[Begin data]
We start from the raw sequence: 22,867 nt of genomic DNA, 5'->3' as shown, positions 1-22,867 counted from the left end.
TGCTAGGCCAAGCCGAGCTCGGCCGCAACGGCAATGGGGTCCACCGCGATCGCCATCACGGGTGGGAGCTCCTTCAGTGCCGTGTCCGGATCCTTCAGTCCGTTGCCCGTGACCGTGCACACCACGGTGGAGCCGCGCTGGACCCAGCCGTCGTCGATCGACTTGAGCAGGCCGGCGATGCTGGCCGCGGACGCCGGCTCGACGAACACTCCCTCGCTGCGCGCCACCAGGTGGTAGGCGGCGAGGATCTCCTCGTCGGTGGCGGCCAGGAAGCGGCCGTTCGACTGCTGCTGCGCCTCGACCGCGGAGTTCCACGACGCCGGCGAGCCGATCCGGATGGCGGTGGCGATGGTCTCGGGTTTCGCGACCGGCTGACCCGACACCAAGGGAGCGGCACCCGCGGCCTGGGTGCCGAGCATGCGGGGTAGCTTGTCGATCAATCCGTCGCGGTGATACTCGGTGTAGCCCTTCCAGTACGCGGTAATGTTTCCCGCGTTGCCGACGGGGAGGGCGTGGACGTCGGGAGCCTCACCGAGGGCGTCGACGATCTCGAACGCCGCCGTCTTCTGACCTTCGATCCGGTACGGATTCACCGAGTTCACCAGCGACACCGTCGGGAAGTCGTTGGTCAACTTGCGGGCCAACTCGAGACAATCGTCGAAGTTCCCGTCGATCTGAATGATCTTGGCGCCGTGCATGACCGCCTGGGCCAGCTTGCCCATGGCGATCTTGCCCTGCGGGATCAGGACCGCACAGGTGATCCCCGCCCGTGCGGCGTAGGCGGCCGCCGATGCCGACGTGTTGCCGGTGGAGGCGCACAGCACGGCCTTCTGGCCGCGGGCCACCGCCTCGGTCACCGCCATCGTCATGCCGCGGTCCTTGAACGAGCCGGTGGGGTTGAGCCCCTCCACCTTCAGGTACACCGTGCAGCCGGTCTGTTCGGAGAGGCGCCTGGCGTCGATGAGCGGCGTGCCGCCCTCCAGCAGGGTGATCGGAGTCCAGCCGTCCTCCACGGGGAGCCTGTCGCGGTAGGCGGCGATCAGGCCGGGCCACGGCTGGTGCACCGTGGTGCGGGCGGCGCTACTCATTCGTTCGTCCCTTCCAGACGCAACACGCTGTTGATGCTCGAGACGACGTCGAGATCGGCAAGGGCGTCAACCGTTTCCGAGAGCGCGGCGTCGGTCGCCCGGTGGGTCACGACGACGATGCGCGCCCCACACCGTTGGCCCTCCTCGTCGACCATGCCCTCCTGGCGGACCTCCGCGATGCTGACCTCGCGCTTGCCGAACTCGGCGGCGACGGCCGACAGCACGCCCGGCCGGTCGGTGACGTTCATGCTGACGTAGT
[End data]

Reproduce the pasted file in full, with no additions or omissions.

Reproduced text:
We start from the raw sequence: 22,867 nt of genomic DNA, 5'->3' as shown, positions 1-22,867 counted from the left end.
TGCTAGGCCAAGCCGAGCTCGGCCGCAACGGCAATGGGGTCCACCGCGATCGCCATCACGGGTGGGAGCTCCTTCAGTGCCGTGTCCGGATCCTTCAGTCCGTTGCCCGTGACCGTGCACACCACGGTGGAGCCGCGCTGGACCCAGCCGTCGTCGATCGACTTGAGCAGGCCGGCGATGCTGGCCGCGGACGCCGGCTCGACGAACACTCCCTCGCTGCGCGCCACCAGGTGGTAGGCGGCGAGGATCTCCTCGTCGGTGGCGGCCAGGAAGCGGCCGTTCGACTGCTGCTGCGCCTCGACCGCGGAGTTCCACGACGCCGGCGAGCCGATCCGGATGGCGGTGGCGATGGTCTCGGGTTTCGCGACCGGCTGACCCGACACCAAGGGAGCGGCACCCGCGGCCTGGGTGCCGAGCATGCGGGGTAGCTTGTCGATCAATCCGTCGCGGTGATACTCGGTGTAGCCCTTCCAGTACGCGGTAATGTTTCCCGCGTTGCCGACGGGGAGGGCGTGGACGTCGGGAGCCTCACCGAGGGCGTCGACGATCTCGAACGCCGCCGTCTTCTGACCTTCGATCCGGTACGGATTCACCGAGTTCACCAGCGACACCGTCGGGAAGTCGTTGGTCAACTTGCGGGCCAACTCGAGACAATCGTCGAAGTTCCCGTCGATCTGAATGATCTTGGCGCCGTGCATGACCGCCTGGGCCAGCTTGCCCATGGCGATCTTGCCCTGCGGGATCAGGACCGCACAGGTGATCCCCGCCCGTGCGGCGTAGGCGGCCGCCGATGCCGACGTGTTGCCGGTGGAGGCGCACAGCACGGCCTTCTGGCCGCGGGCCACCGCCTCGGTCACCGCCATCGTCATGCCGCGGTCCTTGAACGAGCCGGTGGGGTTGAGCCCCTCCACCTTCAGGTACACCGTGCAGCCGGTCTGTTCGGAGAGGCGCCTGGCGTCGATGAGCGGCGTGCCGCCCTCCAGCAGGGTGATCGGAGTCCAGCCGTCCTCCACGGGGAGCCTGTCGCGGTAGGCGGCGATCAGGCCGGGCCACGGCTGGTGCACCGTGGTGCGGGCGGCGCTACTCATTCGTTCGTCCCTTCCAGACGCAACACGCTGTTGATGCTCGAGACGACGTCGAGATCGGCAAGGGCGTCAACCGTTTCCGAGAGCGCGGCGTCGGTCGCCCGGTGGGTCACGACGACGATGCGCGCCCCACACCGTTGGCCCTCCTCGTCGACCATGCCCTCCTGGCGGACCTCCGCGATGCTGACCTCGCGCTTGCCGAACTCGGCGGCGACGGCCGACAGCACGCCCGGCCGGTCGGTGACGTTCATGCTGACGTAGT